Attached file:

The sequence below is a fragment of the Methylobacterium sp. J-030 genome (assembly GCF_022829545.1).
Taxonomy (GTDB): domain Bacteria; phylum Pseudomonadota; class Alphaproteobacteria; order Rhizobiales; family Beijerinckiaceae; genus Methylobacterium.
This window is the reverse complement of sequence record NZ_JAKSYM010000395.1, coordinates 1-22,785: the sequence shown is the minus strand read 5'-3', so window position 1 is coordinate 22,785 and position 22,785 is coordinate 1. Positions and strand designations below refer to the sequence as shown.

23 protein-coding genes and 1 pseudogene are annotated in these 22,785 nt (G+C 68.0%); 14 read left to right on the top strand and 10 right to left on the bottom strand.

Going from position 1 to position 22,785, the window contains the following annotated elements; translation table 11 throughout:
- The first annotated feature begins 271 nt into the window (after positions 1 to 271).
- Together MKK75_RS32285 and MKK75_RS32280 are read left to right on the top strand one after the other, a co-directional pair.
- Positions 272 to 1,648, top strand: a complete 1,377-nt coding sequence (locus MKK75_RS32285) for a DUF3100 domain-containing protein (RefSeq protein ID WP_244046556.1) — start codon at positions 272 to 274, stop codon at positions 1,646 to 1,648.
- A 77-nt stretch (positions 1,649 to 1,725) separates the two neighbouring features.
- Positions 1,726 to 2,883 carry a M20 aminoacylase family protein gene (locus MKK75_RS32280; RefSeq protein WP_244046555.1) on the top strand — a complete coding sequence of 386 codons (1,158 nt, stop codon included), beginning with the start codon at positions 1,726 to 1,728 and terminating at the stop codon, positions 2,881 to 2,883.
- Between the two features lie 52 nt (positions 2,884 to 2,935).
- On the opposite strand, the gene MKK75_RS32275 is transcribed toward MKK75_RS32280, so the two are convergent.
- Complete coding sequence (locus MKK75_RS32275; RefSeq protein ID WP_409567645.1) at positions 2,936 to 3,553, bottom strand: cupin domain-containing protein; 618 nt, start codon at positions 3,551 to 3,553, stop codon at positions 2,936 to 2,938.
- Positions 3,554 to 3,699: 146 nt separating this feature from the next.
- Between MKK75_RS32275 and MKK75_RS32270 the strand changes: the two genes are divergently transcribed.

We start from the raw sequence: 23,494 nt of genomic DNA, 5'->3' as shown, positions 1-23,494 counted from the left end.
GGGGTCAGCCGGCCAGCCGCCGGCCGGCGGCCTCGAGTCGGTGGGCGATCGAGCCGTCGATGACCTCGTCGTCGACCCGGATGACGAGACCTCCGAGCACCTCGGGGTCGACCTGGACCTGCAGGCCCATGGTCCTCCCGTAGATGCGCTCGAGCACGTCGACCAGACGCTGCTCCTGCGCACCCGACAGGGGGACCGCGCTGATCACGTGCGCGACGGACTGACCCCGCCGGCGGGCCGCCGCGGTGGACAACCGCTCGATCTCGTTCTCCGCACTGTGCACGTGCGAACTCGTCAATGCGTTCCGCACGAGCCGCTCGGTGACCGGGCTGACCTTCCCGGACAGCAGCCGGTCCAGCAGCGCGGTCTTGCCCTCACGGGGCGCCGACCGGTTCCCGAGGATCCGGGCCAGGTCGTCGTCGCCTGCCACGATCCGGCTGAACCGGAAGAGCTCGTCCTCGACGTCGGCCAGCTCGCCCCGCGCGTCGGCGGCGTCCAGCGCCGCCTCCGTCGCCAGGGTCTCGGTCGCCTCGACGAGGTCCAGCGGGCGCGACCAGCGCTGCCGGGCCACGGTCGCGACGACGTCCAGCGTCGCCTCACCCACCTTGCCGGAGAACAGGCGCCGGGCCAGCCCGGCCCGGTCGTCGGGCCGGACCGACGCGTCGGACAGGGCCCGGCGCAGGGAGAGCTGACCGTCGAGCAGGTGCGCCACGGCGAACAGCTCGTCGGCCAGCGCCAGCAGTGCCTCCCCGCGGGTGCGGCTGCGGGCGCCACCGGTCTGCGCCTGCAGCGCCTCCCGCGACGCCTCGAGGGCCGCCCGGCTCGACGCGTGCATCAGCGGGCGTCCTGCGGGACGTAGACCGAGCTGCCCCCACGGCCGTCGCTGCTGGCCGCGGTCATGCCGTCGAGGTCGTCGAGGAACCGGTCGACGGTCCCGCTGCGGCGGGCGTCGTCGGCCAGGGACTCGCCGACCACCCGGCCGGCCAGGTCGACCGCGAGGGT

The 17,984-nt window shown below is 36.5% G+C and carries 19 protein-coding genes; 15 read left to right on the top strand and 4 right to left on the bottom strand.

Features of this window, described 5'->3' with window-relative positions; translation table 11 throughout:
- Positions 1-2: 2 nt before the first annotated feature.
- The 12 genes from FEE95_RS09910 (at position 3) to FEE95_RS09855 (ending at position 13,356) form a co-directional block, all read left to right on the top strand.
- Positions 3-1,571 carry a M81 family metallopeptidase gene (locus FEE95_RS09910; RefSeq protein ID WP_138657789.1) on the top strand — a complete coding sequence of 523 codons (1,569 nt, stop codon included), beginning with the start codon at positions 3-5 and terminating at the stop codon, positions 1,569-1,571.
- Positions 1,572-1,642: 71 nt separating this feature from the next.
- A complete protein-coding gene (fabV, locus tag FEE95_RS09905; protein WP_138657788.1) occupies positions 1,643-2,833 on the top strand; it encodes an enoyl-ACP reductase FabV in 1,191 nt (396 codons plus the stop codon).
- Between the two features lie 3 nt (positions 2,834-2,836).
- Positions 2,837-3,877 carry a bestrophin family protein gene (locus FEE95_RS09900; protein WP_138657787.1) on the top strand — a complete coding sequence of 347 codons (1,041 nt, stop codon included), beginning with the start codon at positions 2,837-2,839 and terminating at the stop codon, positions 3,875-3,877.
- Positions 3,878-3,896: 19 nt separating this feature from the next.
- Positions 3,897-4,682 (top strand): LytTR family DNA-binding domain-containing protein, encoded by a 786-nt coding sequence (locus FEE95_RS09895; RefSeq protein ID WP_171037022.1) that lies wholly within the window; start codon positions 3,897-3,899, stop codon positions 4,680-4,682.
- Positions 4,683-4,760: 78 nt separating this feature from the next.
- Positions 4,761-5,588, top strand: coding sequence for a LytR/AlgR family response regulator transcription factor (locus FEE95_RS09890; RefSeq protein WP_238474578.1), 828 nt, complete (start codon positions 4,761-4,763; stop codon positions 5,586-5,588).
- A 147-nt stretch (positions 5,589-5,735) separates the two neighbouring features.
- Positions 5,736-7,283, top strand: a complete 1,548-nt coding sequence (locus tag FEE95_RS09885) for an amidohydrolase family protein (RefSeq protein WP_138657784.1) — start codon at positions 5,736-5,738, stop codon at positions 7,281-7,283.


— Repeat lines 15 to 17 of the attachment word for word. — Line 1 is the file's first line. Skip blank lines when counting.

- Between MKK75_RS32275 and MKK75_RS32270 the strand changes: the two genes are divergently transcribed.

We start from the raw sequence: 23,494 nt of genomic DNA, 5'->3' as shown, positions 1-23,494 counted from the left end.
GGGGTCAGCCGGCCAGCCGCCGGCCGGCGGCCTCGAGTCGGTGGGCGATCGAGCCGTCGATGACCTCGTCGTCGACCCGGATGACGAGACCTCCGAGCACCTCGGGGTCGACCTGGACCTGCAGGCCCATGGTCCTCCCGTAGATGCGCTCGAGCACGTCGACCAGACGCTGCTCCTGCGCACCCGACAGGGGGACCGCGCTGATCACGTGCGCGACGGACTGACCCCGCCGGCGGGCCGCCGCGGTGGACAACCGCTCGATCTCGTTCTCCGCACTGTGCACGTGCGAACTCGTCAATGCGTTCCGCACGAGCCGCTCGGTGACCGGGCTGACCTTCCCGGACAGCAGCCGGTCCAGCAGCGCGGTCTTGCCCTCACGGGGCGCCGACCGGTTCCCGAGGATCCGGGCCAGGTCGTCGTCGCCTGCCACGATCCGGCTGAACCGGAAGAGCTCGTCCTCGACGTCGGCCAGCTCGCCCCGCGCGTCGGCGGCGTCCAGCGCCGCCTCCGTCGCCAGGGTCTCGGTCGCCTCGACGAGGTCCAGCGGGCGCGACCAGCGCTGCCGGGCCACGGTCGCGACGACGTCCAGCGTCGCCTCACCCACCTTGCCGGAGAACAGGCGCCGGGCCAGCCCGGCCCGGTCGTCGGGCCGGACCGACGCGTCGGACAGGGCCCGGCGCAGGGAGAGCTGACCGTCGAGCAGGTGCGCCACGGCGAACAGCTCGTCGGCCAGCGCCAGCAGTGCCTCCCCGCGGGTGCGGCTGCGGGCGCCACCGGTCTGCGCCTGCAGCGCCTCCCGCGACGCCTCGAGGGCCGCCCGGCTCGACGCGTGCATCAGCGGGCGTCCTGCGGGACGTAGACCGAGCTGCCCCCACGGCCGTCGCTGCTGGCCGCGGTCATGCCGTCGAGGTCGTCGAGGAACCGGTCGACGGTCCCGCTGCGGCGGGCGTCGTCGGCCAGGGACTCGCCGACCACCCGGCCGGCCAGGTCGACCGCGAGGGT